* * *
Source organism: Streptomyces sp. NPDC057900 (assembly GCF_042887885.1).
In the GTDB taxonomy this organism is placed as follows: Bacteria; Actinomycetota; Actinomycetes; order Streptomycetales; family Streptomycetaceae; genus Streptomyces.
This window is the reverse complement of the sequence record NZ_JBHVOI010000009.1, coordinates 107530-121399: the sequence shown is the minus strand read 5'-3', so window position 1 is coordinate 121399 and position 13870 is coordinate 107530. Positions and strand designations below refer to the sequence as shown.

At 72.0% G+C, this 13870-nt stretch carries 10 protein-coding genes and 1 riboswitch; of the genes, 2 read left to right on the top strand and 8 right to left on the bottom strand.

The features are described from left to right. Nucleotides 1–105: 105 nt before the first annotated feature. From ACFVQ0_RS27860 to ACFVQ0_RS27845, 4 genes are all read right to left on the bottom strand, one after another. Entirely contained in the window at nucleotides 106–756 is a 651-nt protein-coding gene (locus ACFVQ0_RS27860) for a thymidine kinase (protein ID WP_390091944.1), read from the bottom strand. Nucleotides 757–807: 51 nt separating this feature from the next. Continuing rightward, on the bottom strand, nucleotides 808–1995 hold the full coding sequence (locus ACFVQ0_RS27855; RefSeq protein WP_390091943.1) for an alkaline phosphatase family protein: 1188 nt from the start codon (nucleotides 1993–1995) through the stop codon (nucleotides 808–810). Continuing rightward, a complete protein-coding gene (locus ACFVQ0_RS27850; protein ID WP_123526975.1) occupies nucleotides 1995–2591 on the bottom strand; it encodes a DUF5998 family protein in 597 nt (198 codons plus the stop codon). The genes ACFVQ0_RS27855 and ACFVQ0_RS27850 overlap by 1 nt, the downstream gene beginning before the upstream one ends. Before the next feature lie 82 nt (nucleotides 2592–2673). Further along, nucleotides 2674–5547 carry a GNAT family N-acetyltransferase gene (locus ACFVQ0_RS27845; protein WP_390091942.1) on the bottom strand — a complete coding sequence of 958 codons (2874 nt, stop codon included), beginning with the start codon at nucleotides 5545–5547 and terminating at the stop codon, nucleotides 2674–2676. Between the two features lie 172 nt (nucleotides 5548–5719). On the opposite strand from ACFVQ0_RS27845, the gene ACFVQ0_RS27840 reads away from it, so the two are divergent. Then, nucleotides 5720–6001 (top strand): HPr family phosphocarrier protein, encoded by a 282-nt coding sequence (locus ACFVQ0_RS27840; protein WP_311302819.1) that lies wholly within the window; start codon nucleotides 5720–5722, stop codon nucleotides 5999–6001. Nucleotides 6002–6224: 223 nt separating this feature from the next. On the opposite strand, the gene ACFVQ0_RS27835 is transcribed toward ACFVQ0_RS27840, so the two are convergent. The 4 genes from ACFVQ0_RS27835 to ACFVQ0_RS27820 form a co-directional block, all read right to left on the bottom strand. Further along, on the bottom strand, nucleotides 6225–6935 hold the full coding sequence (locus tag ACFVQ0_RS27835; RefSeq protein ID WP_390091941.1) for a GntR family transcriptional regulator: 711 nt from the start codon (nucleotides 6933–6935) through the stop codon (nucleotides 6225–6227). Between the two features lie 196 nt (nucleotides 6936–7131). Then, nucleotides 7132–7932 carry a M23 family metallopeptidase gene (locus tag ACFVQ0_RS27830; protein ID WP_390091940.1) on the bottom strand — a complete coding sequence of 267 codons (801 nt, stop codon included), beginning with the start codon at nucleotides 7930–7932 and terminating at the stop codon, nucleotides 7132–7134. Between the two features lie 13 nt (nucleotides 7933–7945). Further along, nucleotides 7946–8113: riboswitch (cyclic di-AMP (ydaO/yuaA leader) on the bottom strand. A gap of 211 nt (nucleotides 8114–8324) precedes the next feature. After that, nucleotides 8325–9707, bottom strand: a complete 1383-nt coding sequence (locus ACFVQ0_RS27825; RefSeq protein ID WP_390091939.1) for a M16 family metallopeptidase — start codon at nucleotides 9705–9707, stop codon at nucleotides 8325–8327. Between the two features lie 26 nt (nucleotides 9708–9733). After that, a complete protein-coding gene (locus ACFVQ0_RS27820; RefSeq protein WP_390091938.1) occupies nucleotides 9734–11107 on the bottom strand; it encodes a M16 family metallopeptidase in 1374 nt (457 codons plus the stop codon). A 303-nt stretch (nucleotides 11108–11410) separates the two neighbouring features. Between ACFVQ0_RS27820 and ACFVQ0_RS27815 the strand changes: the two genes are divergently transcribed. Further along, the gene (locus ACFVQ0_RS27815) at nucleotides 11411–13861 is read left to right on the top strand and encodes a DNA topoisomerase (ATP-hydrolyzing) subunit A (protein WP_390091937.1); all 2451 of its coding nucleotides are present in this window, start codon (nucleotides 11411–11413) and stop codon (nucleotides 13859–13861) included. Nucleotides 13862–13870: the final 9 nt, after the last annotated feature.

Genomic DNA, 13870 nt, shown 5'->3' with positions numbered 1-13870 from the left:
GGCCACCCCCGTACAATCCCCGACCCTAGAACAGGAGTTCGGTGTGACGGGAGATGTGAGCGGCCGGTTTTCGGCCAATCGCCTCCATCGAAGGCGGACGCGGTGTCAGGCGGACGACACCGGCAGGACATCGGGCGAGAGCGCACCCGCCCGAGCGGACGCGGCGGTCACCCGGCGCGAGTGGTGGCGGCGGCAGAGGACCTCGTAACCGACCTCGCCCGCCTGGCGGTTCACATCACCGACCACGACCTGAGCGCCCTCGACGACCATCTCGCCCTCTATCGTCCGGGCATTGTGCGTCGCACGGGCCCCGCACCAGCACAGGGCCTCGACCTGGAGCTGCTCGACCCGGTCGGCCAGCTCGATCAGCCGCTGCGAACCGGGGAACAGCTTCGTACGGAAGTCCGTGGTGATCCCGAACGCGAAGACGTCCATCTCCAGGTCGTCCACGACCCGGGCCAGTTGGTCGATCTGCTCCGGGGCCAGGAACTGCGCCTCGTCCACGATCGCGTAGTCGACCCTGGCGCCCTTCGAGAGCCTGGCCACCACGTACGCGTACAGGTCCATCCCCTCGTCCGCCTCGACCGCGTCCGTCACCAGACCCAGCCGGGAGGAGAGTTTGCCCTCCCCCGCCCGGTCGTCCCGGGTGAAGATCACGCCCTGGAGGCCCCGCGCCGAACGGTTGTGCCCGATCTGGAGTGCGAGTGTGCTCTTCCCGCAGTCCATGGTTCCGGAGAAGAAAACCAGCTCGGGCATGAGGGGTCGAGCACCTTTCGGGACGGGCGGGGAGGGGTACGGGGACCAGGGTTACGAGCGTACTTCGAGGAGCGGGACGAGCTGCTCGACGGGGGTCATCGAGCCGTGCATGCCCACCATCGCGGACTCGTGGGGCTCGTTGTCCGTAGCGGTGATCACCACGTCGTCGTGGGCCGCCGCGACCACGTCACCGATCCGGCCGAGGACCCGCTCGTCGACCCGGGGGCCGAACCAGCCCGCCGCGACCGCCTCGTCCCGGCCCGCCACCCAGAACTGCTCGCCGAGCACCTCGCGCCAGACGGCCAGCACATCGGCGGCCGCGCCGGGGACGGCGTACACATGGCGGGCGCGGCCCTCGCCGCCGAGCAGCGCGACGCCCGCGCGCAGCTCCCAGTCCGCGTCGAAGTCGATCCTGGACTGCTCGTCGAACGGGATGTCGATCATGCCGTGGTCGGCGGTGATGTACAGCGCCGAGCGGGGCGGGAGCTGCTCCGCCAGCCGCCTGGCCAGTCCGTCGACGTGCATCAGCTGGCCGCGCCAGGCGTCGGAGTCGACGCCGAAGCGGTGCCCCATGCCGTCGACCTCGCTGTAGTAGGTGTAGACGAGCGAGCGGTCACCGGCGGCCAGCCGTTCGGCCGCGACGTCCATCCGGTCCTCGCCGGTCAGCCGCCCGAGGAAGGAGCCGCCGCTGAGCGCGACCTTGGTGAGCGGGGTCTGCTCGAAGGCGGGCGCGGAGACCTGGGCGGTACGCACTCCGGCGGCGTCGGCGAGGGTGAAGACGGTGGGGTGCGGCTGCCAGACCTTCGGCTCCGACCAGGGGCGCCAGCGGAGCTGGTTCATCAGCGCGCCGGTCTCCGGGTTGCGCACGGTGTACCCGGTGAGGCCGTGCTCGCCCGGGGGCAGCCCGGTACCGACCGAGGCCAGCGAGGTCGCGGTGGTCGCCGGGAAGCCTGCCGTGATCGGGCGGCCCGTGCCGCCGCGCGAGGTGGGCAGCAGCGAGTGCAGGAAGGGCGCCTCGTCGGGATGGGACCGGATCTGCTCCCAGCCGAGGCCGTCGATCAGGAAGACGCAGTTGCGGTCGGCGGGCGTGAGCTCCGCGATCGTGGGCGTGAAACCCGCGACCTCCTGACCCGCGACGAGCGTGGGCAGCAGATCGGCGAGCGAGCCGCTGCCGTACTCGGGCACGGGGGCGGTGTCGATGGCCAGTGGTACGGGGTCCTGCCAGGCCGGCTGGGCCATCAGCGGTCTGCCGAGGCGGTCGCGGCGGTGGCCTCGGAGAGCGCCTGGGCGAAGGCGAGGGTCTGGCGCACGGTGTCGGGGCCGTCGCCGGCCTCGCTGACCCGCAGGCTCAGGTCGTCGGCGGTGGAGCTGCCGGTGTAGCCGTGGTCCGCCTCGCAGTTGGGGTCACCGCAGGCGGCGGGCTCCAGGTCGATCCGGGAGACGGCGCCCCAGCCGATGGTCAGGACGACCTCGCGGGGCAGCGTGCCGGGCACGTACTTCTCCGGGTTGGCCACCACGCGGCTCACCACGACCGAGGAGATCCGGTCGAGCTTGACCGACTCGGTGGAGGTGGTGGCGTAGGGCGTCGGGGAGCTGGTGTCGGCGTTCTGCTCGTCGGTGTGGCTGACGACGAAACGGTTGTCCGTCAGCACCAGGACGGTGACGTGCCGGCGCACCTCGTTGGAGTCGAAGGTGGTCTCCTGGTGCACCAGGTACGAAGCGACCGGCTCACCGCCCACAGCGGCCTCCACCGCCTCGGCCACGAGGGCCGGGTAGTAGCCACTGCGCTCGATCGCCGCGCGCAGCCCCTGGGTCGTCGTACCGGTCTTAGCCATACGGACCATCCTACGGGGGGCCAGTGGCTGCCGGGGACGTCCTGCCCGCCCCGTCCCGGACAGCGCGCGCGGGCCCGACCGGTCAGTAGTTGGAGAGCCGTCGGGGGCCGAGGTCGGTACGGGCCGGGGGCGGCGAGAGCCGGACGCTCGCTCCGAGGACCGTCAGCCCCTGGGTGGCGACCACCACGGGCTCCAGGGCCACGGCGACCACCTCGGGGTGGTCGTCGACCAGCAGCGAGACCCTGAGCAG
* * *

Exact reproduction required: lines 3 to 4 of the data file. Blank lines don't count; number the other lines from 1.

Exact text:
This window is the reverse complement of the sequence record NZ_JBHVOI010000009.1, coordinates 107530-121399: the sequence shown is the minus strand read 5'-3', so window position 1 is coordinate 121399 and position 13870 is coordinate 107530. Positions and strand designations below refer to the sequence as shown.

At 72.0% G+C, this 13870-nt stretch carries 10 protein-coding genes and 1 riboswitch; of the genes, 2 read left to right on the top strand and 8 right to left on the bottom strand.